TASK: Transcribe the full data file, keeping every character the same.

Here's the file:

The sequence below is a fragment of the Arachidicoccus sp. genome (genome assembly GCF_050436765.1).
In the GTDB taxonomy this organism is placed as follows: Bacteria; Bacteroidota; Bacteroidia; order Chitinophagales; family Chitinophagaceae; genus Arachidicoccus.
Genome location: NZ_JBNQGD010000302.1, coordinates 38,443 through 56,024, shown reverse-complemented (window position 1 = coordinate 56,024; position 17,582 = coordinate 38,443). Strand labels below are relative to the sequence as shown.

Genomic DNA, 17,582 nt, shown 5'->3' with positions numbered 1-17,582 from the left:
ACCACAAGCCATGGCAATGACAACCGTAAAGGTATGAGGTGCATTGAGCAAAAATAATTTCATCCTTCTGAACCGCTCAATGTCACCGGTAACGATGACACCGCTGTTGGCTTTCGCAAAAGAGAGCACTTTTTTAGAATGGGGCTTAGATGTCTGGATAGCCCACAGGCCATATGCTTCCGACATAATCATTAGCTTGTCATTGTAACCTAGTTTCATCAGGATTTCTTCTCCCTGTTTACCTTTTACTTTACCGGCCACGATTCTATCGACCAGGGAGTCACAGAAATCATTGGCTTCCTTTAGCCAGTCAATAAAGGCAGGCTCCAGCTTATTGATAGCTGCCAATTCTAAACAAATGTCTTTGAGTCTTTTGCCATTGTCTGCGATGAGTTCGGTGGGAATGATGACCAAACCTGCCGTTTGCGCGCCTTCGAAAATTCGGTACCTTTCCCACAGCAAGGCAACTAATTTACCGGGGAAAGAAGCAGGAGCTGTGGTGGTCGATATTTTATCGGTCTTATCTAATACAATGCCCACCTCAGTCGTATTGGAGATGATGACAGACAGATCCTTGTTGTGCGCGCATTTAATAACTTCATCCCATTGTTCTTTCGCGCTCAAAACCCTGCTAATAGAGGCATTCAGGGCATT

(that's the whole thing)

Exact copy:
The sequence below is a fragment of the Arachidicoccus sp. genome (genome assembly GCF_050436765.1).
In the GTDB taxonomy this organism is placed as follows: Bacteria; Bacteroidota; Bacteroidia; order Chitinophagales; family Chitinophagaceae; genus Arachidicoccus.
Genome location: NZ_JBNQGD010000302.1, coordinates 38,443 through 56,024, shown reverse-complemented (window position 1 = coordinate 56,024; position 17,582 = coordinate 38,443). Strand labels below are relative to the sequence as shown.

Genomic DNA, 17,582 nt, shown 5'->3' with positions numbered 1-17,582 from the left:
ACCACAAGCCATGGCAATGACAACCGTAAAGGTATGAGGTGCATTGAGCAAAAATAATTTCATCCTTCTGAACCGCTCAATGTCACCGGTAACGATGACACCGCTGTTGGCTTTCGCAAAAGAGAGCACTTTTTTAGAATGGGGCTTAGATGTCTGGATAGCCCACAGGCCATATGCTTCCGACATAATCATTAGCTTGTCATTGTAACCTAGTTTCATCAGGATTTCTTCTCCCTGTTTACCTTTTACTTTACCGGCCACGATTCTATCGACCAGGGAGTCACAGAAATCATTGGCTTCCTTTAGCCAGTCAATAAAGGCAGGCTCCAGCTTATTGATAGCTGCCAATTCTAAACAAATGTCTTTGAGTCTTTTGCCATTGTCTGCGATGAGTTCGGTGGGAATGATGACCAAACCTGCCGTTTGCGCGCCTTCGAAAATTCGGTACCTTTCCCACAGCAAGGCAACTAATTTACCGGGGAAAGAAGCAGGAGCTGTGGTGGTCGATATTTTATCGGTCTTATCTAATACAATGCCCACCTCAGTCGTATTGGAGATGATGACAGACAGATCCTTGTTGTGCGCGCATTTAATAACTTCATCCCATTGTTCTTTCGCGCTCAAAACCCTGCTAATAGAGGCATTCAGGGCATT